But if this was true, it means that writers of all types could exploit it.

So yeah, that’s my article. Rather short, but I thought it was interesting.

And here’s the video:

How about you? Do you think everybody feels anger the same way? Do you think that fiction disconnects us from social norms?

I’d love to their comments on this.


Thinking about Fantasy: The advantages of Fantasy literature over other mediums

This is a good a topic as any to ask, as it’s rather important.

So, why would you want to read fantasy instead of watch it or play it? These are very appealing ways of experiencing the genre (by the way, Dragon Age Inquisition is an amazing game), in fact some would argue they are superior to reading fantasy. The visuals are there. You don’t need description, all you need is to show. And if they’re good at what they do, you’re blown away.

But despite this major advantages, fantasy literature has an advantage that overshadows almost every other medium.

It’s not the ability to imagine (though that is a good advantage). It’s not the ability to tell longer stories. It’s simple cost.

It takes a lot less money to produce a fantasy literature than a fantasy movie, even a budget movie. All you need is the ability to write. For a fantasy movie, you need effects, cameras, actors….. you get the point. The same goes for other mediums, whether it be TV shows or video games.

And this cost factor allows for a lot of creativity.

Think about it. How many original fantasy IPs have you seen on the big screen? Most original IPs are science fiction or post apocalyptic, but even when you look at them, it seems that everything is based on something else.

The only recent original ones I can come up with is The Last Witch Hunter.Ringstrilogyposter.

And I’m sure there are smaller films that use original IPs. But let’s be honest, we don’t ever hear about these smaller productions. And gaming gets quite a few original IPs,but even then, companies are more willing to support existing IPs that they’ve already built/bought. TV is even worse. I can’t think of a single fantasy original series apart from Avatar and Adventure Time. And those two are awesome.

Literature, however, has a huge swell of original IPs. The Storm light Archive. The Kingkiller Chronicle. The Broken Empire. Can you honestly imagine any of these things getting green lit by companies not willing to take risks? The Storm Light Archive, maybe, but I doubt it. It would just cost so much. Kingkiller doesn’t even work well on screen, but the idea of a failed hero would probably have to have been modified. The Broken Empire would have been destroyed within minutes. A protagonist who’s an actual villain, not an Anti-hero? I mean the grim style would have been appealing, but the amount of risks you’d have to take……..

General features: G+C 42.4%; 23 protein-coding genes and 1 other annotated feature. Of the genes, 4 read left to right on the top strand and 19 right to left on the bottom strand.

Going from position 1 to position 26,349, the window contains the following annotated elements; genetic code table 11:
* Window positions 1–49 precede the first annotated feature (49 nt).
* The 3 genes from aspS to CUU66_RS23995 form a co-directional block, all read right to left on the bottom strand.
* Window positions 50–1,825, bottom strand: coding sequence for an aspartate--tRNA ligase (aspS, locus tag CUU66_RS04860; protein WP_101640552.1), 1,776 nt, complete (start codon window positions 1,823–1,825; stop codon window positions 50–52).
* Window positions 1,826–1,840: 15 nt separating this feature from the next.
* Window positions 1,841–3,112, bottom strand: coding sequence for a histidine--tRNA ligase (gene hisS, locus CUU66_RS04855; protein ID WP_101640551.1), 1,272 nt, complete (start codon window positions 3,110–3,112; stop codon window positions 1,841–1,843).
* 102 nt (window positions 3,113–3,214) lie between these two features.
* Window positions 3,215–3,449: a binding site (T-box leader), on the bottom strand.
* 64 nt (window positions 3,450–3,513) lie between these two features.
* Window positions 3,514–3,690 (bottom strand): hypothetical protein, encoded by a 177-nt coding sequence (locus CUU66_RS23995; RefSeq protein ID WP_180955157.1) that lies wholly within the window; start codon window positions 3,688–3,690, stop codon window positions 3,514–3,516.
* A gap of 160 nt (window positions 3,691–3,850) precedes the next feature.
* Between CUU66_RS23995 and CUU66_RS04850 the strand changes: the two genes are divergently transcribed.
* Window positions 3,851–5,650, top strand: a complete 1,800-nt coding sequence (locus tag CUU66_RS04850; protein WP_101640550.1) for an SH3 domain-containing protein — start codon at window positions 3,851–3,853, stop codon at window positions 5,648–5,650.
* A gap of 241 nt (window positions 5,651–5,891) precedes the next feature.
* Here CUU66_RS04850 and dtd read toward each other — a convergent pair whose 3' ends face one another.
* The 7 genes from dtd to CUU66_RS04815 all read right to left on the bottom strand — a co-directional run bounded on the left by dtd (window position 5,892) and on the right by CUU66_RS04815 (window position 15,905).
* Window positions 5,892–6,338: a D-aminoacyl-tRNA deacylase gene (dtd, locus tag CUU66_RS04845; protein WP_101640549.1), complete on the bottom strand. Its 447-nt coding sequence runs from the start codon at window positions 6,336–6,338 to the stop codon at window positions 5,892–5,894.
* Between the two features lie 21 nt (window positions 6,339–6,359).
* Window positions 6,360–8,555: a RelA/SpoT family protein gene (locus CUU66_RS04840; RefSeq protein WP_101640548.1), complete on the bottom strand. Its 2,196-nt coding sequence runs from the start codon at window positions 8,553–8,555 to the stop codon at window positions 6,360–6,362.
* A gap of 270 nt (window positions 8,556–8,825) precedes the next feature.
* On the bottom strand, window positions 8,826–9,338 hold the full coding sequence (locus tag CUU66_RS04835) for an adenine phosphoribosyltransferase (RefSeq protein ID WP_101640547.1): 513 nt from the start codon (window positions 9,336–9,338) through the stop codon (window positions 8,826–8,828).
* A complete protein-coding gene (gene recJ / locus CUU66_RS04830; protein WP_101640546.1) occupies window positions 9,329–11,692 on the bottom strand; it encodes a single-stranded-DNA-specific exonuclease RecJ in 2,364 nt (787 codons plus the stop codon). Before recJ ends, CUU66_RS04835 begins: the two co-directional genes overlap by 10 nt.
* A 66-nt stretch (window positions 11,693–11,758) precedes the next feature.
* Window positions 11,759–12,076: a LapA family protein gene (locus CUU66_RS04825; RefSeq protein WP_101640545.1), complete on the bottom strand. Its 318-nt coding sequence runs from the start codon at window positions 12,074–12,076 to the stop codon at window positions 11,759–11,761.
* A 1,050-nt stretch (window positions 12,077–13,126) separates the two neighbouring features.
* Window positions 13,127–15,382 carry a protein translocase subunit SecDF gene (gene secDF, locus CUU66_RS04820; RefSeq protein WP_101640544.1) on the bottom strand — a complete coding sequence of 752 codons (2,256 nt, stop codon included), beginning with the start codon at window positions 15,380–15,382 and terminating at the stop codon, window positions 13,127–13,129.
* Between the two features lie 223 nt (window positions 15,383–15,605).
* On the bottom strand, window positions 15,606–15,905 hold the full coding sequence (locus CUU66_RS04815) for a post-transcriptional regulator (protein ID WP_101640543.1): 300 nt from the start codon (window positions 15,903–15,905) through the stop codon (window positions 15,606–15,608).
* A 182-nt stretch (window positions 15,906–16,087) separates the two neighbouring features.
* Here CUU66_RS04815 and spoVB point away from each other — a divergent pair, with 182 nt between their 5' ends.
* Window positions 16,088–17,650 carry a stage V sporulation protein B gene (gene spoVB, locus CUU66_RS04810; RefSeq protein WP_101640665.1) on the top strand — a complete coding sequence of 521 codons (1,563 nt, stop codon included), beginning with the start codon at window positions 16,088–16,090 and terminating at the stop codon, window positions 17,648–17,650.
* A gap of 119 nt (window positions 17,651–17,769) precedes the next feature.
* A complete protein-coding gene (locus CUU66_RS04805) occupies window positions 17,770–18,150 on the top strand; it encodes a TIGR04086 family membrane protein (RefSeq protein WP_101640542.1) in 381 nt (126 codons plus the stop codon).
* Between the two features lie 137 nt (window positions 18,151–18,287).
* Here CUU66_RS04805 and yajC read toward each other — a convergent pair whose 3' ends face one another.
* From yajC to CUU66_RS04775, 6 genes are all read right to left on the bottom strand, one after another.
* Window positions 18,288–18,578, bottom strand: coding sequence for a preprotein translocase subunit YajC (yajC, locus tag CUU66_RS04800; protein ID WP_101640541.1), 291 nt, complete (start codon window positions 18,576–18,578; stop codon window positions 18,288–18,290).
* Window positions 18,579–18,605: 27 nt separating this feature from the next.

I certainly couldn’t imagine A Game of Thrones getting on the big screen. It would have been just too strange to see such a dark fantasy series at the time it was released.

This lack of cost increases the ability to innovate. Which allows for better ideas, more innovation, more risks, and happy readers.

The flip side is that the market for fantasy literature is pretty much filled.There are thousands of books in the market, some classics and some rather new. There is no way that you’d be able to read them all. And in this sea of fantasy, it’s easy to miss something new and fun.

Another point is that fantasy books rely on ads a lot less and word of mouth a lot more. Which increases the need to stand out, as the only way to get consumers is to come up with something original. You need something either really new, or really, really good to get people to take notice.

So the cost factor increases quality, innovation, and the amount of books in the market. It’s advantage in these areas will probably continue until film tech becomes so advanced that it becomes relatively cheap to produce fantasy films. But that’s a big if, so I think fantasy books will be relevant for a long time to come.


Sorry about this being a little late by the way 🙂

Thinking on Fantasy: A discussion on telling or showing world building in Brandon Sanderson Books

I’ve been thinking; I really should use this blog a lot more.

So, every week on saturday, I’m going to write and article named Thinking on Fantasy to……. write down my thoughts on fantasy, or a specific part of fantasy.

This week, I’m going to look at the author Brandon Sanderson, and look at one of the most unique features of fantasy. World building.

Just a note: I’ve only read The Way of Kings and Mistborn: The Final Empire from Sanderson, so I’ll mostly be discussing those books.


Now a days, everyone’s heard of Sanderson. He’s finished Wheel of Time, started the Stormlight Archive, and seems to be one of the hottest new fantasy new authors.